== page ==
Monday, March 24, 2008

The Rat (or Rut) Race...

For me one of the most eye-opening books I have read in the past 10 years is Mind the Gap, by Graeme Codrington. He is a South African who has done considerable research into ‘generational theory’. The reason I this was such an eye-opening book is that while Codrington emphasises the fact that they he is not attempting to make generalisations, he does notice some interesting trends within groups of people of similar ages. So what has this got to do with anything? It’s just been interesting to see trends within groups of people of the same age even in different parts of the world – perhaps especially as they have spread across the world. Since I left South Africa in 2006 I have been fortunate to meet a range of people from different parts of the world doing different things and for different reasons, yet at the same time I’ve noticed trends.

I guess the group that I’ve found really interesting – and I’ve met numerous people in this kind of situation in South America – are those who are questioning life, purpose, meaning etc or perhaps they just need a (temporary) change. I have met people who like what they do and know what they want to do with their lives, yet they’ve chosen to take time out to explore the world before they’re perhaps too old to do everything they want to do. I met 2 ladies from somewhere in Western Europe a few months back who had sold almost everything (like their cars and apartments), left their jobs, put the rest of their stuff in storage and decided to see the world. Here in Cusco I have also met numerous people who for whatever reason have become disillusioned with life where they’re from (quite a few from Western Europe) and have decided they want a different pace of life and a different lifestyle, even if the financial benefits could be better back home – some of them are not big fans of the ‘rat race’. Then there are still others who have not necessarily decided to settle here, but for now they’re just hanging around and taking life as it comes while trying to figure out what they want to do in the long-term (that’s if they come up with a medium to long-term plan anytime soon).

So what’s the point of all this? Well, for me it’s been interesting considering some of the supposed prerequisites for proof of maturity (I hope that sentence makes sense). The way I see it is that these supposed prerequisites not only involve joining the so-called ‘rat race’ but for some it means ending up in a rut too. Okay, I understand that history of South Africa (and especially for some communities) has meant significant isolation resulting in perhaps limited ways of seeing things. I guess what amuses me at times is that 10 years ago I was on what some would regard as the ‘right track’ – I had a full-time job, I was studying and paying for it myself – perhaps all I needed was to find a wife, the house with the picket fences, the cars and perhaps some kids a few years later. Don’t get me wrong, I’m not trying to ridicule that way of life or those who want that (in fact I see lots of good in it and perhaps can see myself in the future), but it’s not the only road to walk. Now I may not be on that ‘right track’ anymore but in so many ways I feel as though I’m taking responsibility for my own life and making my own decisions as opposed to succumbing to the dictates of the ‘rat (or rut) race’.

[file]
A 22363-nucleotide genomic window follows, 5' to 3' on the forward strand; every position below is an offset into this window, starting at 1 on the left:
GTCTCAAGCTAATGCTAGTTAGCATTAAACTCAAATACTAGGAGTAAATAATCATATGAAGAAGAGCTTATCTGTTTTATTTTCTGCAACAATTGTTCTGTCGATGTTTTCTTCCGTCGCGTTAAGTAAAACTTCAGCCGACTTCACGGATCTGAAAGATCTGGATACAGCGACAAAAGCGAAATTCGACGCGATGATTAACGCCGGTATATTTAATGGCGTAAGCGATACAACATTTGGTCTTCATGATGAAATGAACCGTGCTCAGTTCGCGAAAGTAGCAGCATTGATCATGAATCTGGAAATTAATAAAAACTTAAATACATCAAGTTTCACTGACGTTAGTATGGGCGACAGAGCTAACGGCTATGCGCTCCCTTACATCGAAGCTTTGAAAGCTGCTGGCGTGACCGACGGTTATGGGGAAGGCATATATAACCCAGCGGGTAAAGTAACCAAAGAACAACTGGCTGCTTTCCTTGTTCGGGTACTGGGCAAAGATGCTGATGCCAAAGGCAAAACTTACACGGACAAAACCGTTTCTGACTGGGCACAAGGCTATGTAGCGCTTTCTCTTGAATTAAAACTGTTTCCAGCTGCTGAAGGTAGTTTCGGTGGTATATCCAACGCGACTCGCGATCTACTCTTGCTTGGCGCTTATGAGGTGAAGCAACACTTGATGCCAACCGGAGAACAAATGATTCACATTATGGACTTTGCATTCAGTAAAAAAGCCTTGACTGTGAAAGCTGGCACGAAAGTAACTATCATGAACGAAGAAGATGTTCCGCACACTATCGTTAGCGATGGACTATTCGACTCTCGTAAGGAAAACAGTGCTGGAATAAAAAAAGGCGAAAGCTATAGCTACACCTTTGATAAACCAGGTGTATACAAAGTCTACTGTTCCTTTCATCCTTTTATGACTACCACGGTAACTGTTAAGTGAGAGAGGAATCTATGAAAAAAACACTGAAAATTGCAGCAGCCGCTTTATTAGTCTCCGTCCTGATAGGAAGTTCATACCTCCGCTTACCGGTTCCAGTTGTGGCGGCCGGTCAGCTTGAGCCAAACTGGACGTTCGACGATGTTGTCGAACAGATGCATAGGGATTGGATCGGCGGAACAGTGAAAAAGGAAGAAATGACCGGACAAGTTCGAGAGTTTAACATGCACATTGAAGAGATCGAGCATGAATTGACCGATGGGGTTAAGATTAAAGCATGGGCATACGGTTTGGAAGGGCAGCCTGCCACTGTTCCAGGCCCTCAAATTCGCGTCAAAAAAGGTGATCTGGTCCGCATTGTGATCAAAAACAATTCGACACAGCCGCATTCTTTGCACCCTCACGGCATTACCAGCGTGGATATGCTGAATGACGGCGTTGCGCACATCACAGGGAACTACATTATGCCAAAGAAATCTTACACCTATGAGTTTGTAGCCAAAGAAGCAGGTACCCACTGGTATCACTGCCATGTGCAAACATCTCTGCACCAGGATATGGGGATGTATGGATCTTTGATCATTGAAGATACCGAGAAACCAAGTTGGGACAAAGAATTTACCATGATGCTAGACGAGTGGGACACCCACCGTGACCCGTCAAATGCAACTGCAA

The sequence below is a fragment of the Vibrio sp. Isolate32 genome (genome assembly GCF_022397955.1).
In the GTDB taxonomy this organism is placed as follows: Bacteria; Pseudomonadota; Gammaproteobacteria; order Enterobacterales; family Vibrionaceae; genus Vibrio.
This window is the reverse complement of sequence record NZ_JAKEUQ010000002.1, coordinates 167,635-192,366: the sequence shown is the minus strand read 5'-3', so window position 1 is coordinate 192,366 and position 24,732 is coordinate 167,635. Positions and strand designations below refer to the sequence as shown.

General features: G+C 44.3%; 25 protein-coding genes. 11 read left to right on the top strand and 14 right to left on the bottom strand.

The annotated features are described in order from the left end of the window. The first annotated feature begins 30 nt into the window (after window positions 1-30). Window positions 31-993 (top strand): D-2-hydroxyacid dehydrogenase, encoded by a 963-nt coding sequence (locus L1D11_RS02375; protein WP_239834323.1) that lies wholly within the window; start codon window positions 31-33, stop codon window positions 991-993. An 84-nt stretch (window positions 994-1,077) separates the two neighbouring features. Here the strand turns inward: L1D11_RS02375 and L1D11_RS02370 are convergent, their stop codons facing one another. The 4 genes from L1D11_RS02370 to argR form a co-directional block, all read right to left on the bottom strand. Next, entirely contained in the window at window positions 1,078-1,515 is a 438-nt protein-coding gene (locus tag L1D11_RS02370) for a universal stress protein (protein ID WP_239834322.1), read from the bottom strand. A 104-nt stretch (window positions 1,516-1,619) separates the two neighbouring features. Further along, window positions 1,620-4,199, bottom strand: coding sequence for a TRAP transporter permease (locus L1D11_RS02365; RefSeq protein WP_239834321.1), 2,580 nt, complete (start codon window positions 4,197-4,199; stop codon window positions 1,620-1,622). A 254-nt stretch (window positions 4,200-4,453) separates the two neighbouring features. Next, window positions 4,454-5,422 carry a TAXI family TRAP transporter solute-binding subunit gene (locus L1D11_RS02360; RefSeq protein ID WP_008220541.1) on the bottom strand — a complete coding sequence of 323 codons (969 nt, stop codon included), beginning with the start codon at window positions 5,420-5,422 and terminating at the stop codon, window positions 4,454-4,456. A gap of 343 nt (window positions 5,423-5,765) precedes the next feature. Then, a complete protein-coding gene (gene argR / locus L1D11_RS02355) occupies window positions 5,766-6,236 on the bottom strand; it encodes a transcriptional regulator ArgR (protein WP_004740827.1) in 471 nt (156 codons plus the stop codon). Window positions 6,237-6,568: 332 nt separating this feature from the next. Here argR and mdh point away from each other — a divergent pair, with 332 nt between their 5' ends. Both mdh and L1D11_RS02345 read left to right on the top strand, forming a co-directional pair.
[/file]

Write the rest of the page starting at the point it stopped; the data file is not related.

4 comments:

Mark said...

You're starting to sound like a hippy man! That's dangerous talk. I think you better go home and settle down now before it's too late for you. Two weeks vacation a year is enough for anyone and YOU KNOW IT ;o)

Ryan said...

I agree with you that there are alternatives to the rat race - thank God! - but I think it provides a sense of security to many, which is what most of the population craves. Also, could you imagine if everyone rejected the rat race?

Staying in one place and having a solid job doesn't necessarily mean one has to be in a rut. I personally think a rut is a choice - I've met those who have gone abroad and found their own rut. Breaking out of it requires that higher realization that one is in it first, a big step to take. Only then are alternatives possible.

MAVERiCK said...

Ryan (I'm not sure who you are) I agree that a steady job is not necessarily a rut... In fact I worked with Youth for Christ a few years back on one of the teams and I came to realise that staying on the team schedule and travelling from place to place can also become a bit of a rut - one where never standing still is the place where you're stuck.

I guess one of the main ideas behind my blog was not about what one does but the attitude. I don't have an issue with a steady job etc, but rather with the attitude that is the "right" or "best" thing to do, across the board...

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